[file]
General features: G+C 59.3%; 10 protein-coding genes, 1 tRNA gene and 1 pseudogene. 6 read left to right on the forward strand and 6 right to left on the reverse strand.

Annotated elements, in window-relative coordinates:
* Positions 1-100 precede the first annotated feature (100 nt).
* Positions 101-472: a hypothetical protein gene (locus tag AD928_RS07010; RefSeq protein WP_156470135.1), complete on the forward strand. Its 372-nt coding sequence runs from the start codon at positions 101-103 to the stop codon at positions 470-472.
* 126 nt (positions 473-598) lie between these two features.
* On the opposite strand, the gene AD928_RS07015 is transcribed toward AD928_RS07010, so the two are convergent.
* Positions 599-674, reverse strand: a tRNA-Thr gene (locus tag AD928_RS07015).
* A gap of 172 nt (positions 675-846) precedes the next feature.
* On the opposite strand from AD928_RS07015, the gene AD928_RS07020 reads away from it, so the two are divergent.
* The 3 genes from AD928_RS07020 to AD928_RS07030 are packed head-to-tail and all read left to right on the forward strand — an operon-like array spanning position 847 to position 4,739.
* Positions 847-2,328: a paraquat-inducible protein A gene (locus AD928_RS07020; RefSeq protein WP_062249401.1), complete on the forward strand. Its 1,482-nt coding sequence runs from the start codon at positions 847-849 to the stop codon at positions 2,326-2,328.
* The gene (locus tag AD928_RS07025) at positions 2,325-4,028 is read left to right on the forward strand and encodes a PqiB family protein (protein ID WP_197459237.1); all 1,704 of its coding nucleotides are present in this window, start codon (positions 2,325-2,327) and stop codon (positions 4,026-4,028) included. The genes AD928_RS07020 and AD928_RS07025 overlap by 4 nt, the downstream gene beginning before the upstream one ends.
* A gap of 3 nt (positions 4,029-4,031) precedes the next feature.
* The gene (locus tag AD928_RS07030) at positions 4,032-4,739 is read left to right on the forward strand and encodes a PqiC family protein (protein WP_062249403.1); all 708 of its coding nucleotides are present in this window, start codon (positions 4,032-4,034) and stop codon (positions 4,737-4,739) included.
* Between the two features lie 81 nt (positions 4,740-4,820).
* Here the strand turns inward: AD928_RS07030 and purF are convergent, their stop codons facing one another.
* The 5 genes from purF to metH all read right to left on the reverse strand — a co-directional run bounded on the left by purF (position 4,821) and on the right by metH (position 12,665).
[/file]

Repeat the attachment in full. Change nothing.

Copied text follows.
General features: G+C 59.3%; 10 protein-coding genes, 1 tRNA gene and 1 pseudogene. 6 read left to right on the forward strand and 6 right to left on the reverse strand.

Annotated elements, in window-relative coordinates:
* Positions 1-100 precede the first annotated feature (100 nt).
* Positions 101-472: a hypothetical protein gene (locus tag AD928_RS07010; RefSeq protein WP_156470135.1), complete on the forward strand. Its 372-nt coding sequence runs from the start codon at positions 101-103 to the stop codon at positions 470-472.
* 126 nt (positions 473-598) lie between these two features.
* On the opposite strand, the gene AD928_RS07015 is transcribed toward AD928_RS07010, so the two are convergent.
* Positions 599-674, reverse strand: a tRNA-Thr gene (locus tag AD928_RS07015).
* A gap of 172 nt (positions 675-846) precedes the next feature.
* On the opposite strand from AD928_RS07015, the gene AD928_RS07020 reads away from it, so the two are divergent.
* The 3 genes from AD928_RS07020 to AD928_RS07030 are packed head-to-tail and all read left to right on the forward strand — an operon-like array spanning position 847 to position 4,739.
* Positions 847-2,328: a paraquat-inducible protein A gene (locus AD928_RS07020; RefSeq protein WP_062249401.1), complete on the forward strand. Its 1,482-nt coding sequence runs from the start codon at positions 847-849 to the stop codon at positions 2,326-2,328.
* The gene (locus tag AD928_RS07025) at positions 2,325-4,028 is read left to right on the forward strand and encodes a PqiB family protein (protein ID WP_197459237.1); all 1,704 of its coding nucleotides are present in this window, start codon (positions 2,325-2,327) and stop codon (positions 4,026-4,028) included. The genes AD928_RS07020 and AD928_RS07025 overlap by 4 nt, the downstream gene beginning before the upstream one ends.
* A gap of 3 nt (positions 4,029-4,031) precedes the next feature.
* The gene (locus tag AD928_RS07030) at positions 4,032-4,739 is read left to right on the forward strand and encodes a PqiC family protein (protein WP_062249403.1); all 708 of its coding nucleotides are present in this window, start codon (positions 4,032-4,034) and stop codon (positions 4,737-4,739) included.
* Between the two features lie 81 nt (positions 4,740-4,820).
* Here the strand turns inward: AD928_RS07030 and purF are convergent, their stop codons facing one another.
* The 5 genes from purF to metH all read right to left on the reverse strand — a co-directional run bounded on the left by purF (position 4,821) and on the right by metH (position 12,665).